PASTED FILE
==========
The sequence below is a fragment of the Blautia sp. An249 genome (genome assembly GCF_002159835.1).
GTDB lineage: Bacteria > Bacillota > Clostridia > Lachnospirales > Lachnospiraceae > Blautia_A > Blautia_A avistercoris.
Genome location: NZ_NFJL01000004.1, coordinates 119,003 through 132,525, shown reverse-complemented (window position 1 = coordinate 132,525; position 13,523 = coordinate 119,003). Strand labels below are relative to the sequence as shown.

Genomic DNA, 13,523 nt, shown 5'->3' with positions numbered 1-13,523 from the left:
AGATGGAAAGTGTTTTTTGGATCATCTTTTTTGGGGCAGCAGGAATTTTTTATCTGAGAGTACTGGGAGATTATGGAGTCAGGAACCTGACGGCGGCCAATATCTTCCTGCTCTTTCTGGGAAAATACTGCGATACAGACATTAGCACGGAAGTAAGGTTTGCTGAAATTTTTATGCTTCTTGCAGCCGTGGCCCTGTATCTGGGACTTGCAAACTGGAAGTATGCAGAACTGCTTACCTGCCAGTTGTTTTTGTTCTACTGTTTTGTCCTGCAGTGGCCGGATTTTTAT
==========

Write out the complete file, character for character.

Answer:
The sequence below is a fragment of the Blautia sp. An249 genome (genome assembly GCF_002159835.1).
GTDB lineage: Bacteria > Bacillota > Clostridia > Lachnospirales > Lachnospiraceae > Blautia_A > Blautia_A avistercoris.
Genome location: NZ_NFJL01000004.1, coordinates 119,003 through 132,525, shown reverse-complemented (window position 1 = coordinate 132,525; position 13,523 = coordinate 119,003). Strand labels below are relative to the sequence as shown.

Genomic DNA, 13,523 nt, shown 5'->3' with positions numbered 1-13,523 from the left:
AGATGGAAAGTGTTTTTTGGATCATCTTTTTTGGGGCAGCAGGAATTTTTTATCTGAGAGTACTGGGAGATTATGGAGTCAGGAACCTGACGGCGGCCAATATCTTCCTGCTCTTTCTGGGAAAATACTGCGATACAGACATTAGCACGGAAGTAAGGTTTGCTGAAATTTTTATGCTTCTTGCAGCCGTGGCCCTGTATCTGGGACTTGCAAACTGGAAGTATGCAGAACTGCTTACCTGCCAGTTGTTTTTGTTCTACTGTTTTGTCCTGCAGTGGCCGGATTTTTAT